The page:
15 Mar Out-of-Pocket Expenditures for Adults with Multiple Chronic Conditions
MedicalResearch.com Interview with:
Anita Soni, PhD, MBA
Survey Analyst/Statistician Agency for Healthcare Research and Quality
MedicalResearch.com: What is the background for this study?
Response: This statistical brief uses the data from the Medical Expenditure Panel Survey (MEPS), which is a nationally representative survey of the U.S. civilian noninstitutionalized population that collects data on the demographic characteristics, health conditions, health status, use of medical care services, charges and payments, access to care, satisfaction with care, health insurance coverage, income, and employment of Americans.
This brief focuses on adults 18 and older who received some medical care in 2014. Persons who have multiple chronic conditions—those who were treated for two or more conditions considered to be chronic during 2014 — are compared to those who, while they had medical care, reported use associated with only one or no chronic conditions.
MedicalResearch.com: What are the main findings?
- Among those using medical care, mean per person out-of-pocket expenditures for the U.S. civilian noninstitutionalized adult population who had multiple chronic conditions were more than double those of adults who had no or one chronic condition.
- White, non-Hispanic adults with multiple chronic conditions had the highest per person out-of-pocket expenditures in comparison to black non-Hispanic, Hispanic, Asian non-Hispanic and other non-Hispanic adults with two or more chronic conditions.
- High income adults with multiple chronic conditions had higher out of-pocket expenditures than those who had lower family income.
- Among non-elderly adults who received medical care in 2014, those with multiple chronic conditions who were uninsured had higher mean out-of-pocket expenditures per person than those who had only public insurance.
MedicalResearch.com: What should readers take away from your report?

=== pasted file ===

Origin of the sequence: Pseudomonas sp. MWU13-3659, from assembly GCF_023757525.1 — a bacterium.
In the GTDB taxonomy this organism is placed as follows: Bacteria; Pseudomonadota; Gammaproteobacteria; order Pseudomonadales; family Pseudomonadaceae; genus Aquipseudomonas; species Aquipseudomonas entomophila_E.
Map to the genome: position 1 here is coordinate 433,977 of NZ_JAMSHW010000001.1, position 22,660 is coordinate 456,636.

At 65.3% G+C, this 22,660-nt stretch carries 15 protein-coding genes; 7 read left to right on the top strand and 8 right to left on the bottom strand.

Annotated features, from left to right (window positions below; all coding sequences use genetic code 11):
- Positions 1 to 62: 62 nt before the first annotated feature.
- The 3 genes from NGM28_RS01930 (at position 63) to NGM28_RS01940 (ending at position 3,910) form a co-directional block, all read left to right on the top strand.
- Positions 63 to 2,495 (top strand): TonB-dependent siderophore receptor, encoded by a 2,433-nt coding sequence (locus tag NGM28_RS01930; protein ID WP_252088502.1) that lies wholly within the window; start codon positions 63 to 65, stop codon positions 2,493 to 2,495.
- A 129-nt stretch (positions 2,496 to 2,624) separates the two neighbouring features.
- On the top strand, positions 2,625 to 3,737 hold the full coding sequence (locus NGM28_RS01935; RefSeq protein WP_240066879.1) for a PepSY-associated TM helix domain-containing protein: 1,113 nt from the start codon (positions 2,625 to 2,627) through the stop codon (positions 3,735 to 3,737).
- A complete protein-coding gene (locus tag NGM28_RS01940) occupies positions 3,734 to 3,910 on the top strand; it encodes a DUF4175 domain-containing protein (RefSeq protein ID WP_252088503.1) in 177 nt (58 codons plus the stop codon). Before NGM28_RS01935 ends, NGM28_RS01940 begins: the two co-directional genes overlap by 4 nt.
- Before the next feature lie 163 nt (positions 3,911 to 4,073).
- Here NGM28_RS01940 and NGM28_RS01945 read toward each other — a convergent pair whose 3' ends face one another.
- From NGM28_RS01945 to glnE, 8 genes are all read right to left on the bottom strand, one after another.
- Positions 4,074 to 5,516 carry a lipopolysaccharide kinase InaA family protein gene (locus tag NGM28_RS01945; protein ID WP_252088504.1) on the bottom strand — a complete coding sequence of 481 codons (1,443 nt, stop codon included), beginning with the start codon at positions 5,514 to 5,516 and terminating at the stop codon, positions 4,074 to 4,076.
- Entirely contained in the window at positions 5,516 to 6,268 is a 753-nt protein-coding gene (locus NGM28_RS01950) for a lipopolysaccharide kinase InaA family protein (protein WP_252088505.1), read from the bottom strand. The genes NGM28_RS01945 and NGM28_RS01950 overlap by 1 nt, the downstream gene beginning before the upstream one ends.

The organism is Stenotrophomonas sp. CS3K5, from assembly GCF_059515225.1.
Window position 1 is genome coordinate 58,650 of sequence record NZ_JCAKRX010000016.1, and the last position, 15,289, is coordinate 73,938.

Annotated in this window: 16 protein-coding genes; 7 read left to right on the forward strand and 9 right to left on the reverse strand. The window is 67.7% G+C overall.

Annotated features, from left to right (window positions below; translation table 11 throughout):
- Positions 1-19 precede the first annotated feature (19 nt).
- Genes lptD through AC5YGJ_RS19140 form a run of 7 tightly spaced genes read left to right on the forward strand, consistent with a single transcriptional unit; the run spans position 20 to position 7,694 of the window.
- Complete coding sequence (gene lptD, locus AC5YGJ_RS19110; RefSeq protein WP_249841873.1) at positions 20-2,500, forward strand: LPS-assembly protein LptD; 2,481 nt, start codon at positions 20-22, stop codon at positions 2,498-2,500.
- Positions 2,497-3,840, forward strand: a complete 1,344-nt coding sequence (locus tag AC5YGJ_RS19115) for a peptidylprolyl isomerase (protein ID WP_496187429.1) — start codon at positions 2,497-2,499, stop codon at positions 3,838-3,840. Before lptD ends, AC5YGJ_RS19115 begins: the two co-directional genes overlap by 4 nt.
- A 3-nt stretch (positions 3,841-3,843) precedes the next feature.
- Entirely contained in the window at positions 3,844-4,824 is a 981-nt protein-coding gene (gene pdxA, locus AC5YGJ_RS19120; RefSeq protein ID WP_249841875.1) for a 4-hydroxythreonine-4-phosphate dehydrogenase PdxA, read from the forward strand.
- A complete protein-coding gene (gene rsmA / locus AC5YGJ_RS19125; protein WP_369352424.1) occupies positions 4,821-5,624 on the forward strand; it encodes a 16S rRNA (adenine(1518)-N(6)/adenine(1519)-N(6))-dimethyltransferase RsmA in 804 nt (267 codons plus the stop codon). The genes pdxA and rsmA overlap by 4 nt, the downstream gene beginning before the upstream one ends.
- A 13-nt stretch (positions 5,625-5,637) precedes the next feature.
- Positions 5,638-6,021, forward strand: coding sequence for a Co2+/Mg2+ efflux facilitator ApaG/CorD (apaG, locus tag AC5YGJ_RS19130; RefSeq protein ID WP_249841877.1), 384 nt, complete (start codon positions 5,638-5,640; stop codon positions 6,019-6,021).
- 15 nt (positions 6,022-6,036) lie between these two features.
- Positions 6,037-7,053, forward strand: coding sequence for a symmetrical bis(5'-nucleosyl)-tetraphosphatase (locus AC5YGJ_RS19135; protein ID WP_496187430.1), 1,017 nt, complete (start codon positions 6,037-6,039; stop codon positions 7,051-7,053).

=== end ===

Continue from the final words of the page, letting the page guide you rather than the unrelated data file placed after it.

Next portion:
Response: As the United States population continues to age, the prevalence of chronic conditions will continue to rise. Chronic conditions are those which are persistent and have long lasting effects that impact one’s ability to function well beyond an acute phase. While having one chronic condition increases the chances of an individual having higher medical expenses, having more than one may have a multiplicative effect on functioning and the need for health care. Persons with multiple chronic conditions may require, in addition to care for each specific condition, coordination of care to cover all of their health care needs. This increased use of medical care may contribute to persons with multiple chronic conditions having higher out-of-pocket medical expenses. This potentially high level of out-of pocket health care spending may impose an economic burden on some individuals and families.
MedicalResearch.com: What recommendations do you have for future research as a result of this study?
Response: Multiple chronic conditions are associated with higher total and out-of-pocket medical spending. Continuing to track the factors associated with that higher spending can supply consumers, providers, and policymakers with valuable data aimed at informing efforts to improve healthcare access, use, and costs.
MedicalResearch.com: Is there anything else you would like to add?
Response: There were also differences in out-of-pocket spending by race/ethnicity. Among adults who had expenses for medical care associated with multiple chronic conditions in 2014, the highest mean per-person out-of-pocket expenditures were for white, non-Hispanic adults ($1,463). This was more than double the amount reported for Hispanic adults ($710) and almost double that reported for black, non-Hispanic adults ($781). Moreover, across all race/ethnicity categories mean per person out-of-pocket expenditures were substantially higher for those with multiple chronic conditions compared with those who had one or no chronic conditions (white, non-Hispanic–$1,463 versus $707; black non-Hispanic–$781 versus $337; Hispanic–$710 versus $398; Asian non-Hispanic–$913 versus $407; and Other non-Hispanic–$1,148 versus $400, respectively).
The MEPS-HC is a nationally representative longitudinal survey that collects detailed information on health care utilization and expenditures, health insurance, and health status, as well as a wide variety of social, demographic, and economic characteristics for the U.S. civilian noninstitutionalized population. It is cosponsored by the Agency for Healthcare Research and Quality and the National Center for Health Statistics.
For more information about MEPS visit the MEPS Web site at http://www.meps.ahrq.gov/.
MedicalResearch.com: Thank you for your contribution to the MedicalResearch.com community.
Soni, A. Out-of-Pocket Expenditures for Adults with Multiple Chronic Conditions, U.S. Civilian Noninstitutionalized Population, 2014. Statistical Brief #498. February 2017. Agency for Healthcare Research and Quality, Rockville, MD.http://www.meps.ahrq.gov/mepsweb/data_files/publications/st498/stat498.shtml
Note: Content is Not intended as medical advice. Please consult your health care provider regarding your specific medical condition and questions.